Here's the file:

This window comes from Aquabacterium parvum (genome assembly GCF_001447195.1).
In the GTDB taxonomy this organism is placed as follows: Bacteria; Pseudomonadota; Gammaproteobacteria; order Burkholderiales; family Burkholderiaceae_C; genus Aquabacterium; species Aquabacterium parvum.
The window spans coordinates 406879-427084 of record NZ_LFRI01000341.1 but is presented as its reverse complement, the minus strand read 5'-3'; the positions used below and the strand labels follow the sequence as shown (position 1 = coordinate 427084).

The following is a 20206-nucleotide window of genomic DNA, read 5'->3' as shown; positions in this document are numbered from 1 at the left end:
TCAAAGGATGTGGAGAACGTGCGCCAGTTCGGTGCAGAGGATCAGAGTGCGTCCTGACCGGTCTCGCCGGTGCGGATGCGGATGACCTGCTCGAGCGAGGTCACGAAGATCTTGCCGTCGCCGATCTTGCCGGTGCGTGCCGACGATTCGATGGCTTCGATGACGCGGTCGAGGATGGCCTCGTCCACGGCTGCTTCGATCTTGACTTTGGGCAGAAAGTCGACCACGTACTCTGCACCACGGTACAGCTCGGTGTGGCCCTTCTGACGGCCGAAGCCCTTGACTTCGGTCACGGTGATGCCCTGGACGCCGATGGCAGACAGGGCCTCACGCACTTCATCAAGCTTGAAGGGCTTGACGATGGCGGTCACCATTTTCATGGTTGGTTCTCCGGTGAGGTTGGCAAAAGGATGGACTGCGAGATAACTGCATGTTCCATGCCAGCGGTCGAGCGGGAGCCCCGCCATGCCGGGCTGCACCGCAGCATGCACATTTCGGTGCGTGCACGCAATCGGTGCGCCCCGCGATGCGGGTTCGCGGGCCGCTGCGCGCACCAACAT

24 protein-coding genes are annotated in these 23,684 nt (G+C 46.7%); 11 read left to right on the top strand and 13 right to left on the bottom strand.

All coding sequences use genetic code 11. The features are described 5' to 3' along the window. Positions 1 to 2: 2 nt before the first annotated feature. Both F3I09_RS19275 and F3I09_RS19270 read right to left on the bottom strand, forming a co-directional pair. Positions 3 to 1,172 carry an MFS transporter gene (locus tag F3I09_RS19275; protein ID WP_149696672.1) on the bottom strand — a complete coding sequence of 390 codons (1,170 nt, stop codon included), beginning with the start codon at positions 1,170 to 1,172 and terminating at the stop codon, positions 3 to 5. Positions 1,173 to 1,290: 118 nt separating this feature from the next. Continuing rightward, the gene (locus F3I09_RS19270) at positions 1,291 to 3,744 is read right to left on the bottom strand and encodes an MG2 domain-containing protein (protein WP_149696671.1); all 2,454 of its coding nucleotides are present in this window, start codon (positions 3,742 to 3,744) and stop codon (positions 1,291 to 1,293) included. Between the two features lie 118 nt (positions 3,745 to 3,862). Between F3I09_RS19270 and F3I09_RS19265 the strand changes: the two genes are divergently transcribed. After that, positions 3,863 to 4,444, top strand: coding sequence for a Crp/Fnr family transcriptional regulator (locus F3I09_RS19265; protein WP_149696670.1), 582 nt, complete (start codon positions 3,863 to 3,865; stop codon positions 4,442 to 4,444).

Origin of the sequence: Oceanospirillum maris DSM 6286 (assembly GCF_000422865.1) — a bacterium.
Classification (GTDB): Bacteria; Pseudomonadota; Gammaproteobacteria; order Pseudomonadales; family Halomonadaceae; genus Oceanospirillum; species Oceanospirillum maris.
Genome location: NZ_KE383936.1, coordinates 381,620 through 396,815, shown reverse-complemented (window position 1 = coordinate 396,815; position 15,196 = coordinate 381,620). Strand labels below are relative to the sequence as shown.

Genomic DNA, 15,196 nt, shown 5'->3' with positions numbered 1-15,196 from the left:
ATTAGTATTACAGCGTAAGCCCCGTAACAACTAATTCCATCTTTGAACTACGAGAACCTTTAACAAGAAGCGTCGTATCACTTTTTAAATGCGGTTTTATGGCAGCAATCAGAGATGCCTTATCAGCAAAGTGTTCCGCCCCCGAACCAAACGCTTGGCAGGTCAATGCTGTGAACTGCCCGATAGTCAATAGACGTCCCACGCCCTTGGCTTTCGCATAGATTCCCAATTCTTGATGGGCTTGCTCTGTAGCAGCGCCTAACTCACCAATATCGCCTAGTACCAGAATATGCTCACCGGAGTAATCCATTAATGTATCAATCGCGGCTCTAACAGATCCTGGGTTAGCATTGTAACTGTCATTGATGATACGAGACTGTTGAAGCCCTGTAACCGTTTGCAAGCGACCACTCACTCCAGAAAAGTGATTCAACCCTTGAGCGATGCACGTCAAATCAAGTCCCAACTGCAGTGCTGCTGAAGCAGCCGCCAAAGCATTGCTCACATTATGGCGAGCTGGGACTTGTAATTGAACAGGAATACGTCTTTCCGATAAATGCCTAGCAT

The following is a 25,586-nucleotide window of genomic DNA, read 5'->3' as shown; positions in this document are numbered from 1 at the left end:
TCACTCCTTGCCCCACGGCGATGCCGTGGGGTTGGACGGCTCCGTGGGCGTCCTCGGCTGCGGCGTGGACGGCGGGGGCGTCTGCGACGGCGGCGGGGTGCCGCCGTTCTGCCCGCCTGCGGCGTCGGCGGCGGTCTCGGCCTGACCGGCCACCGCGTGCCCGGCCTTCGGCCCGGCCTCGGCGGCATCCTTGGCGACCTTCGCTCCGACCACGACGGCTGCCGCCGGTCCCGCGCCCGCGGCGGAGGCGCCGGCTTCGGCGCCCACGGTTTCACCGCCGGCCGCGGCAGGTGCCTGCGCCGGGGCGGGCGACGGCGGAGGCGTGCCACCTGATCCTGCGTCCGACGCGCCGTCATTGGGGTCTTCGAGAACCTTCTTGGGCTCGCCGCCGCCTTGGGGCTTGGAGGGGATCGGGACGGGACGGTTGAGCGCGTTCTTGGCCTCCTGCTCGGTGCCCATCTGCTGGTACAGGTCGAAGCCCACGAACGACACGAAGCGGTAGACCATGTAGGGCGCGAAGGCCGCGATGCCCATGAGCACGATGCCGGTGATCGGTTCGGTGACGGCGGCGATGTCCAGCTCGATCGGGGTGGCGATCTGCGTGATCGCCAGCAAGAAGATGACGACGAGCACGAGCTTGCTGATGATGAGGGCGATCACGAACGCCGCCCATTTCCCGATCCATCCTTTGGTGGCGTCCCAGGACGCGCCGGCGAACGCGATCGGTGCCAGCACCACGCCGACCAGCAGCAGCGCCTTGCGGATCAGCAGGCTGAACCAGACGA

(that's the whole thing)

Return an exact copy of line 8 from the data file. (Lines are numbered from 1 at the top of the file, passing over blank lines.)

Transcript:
Origin of the sequence: Oceanospirillum maris DSM 6286 (assembly GCF_000422865.1) — a bacterium.